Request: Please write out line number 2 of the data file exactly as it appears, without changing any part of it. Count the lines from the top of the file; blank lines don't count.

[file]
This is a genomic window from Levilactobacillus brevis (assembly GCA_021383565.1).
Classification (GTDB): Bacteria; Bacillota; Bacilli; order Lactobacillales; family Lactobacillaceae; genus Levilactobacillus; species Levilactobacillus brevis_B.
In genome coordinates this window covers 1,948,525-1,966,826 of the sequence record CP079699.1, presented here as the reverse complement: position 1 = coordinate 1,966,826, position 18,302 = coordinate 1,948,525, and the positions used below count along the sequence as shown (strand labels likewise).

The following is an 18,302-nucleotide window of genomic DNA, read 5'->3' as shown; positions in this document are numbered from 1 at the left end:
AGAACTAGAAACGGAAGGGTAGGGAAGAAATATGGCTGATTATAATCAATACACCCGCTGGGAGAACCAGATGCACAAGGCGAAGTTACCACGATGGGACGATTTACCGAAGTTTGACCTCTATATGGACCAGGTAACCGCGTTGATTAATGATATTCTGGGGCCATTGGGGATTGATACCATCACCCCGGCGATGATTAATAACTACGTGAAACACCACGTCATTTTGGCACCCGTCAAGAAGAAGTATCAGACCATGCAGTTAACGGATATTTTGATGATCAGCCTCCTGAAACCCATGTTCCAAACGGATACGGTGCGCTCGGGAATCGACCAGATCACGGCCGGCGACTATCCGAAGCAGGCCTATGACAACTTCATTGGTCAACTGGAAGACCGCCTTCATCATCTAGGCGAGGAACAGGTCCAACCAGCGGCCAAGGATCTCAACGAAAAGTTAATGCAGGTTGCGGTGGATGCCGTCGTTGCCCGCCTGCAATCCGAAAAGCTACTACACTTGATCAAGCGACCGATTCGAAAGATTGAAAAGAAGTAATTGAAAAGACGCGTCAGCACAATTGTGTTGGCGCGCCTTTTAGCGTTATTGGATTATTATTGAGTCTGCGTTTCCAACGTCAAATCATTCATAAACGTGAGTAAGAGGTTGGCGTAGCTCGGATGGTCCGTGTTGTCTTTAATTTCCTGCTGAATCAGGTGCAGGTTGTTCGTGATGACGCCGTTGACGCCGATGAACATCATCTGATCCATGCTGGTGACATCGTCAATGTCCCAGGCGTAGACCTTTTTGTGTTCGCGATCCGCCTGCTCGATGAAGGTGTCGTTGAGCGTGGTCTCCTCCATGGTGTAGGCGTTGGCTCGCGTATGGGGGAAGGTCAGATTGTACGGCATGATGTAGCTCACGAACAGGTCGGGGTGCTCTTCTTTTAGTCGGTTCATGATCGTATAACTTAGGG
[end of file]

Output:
Classification (GTDB): Bacteria; Bacillota; Bacilli; order Lactobacillales; family Lactobacillaceae; genus Levilactobacillus; species Levilactobacillus brevis_B.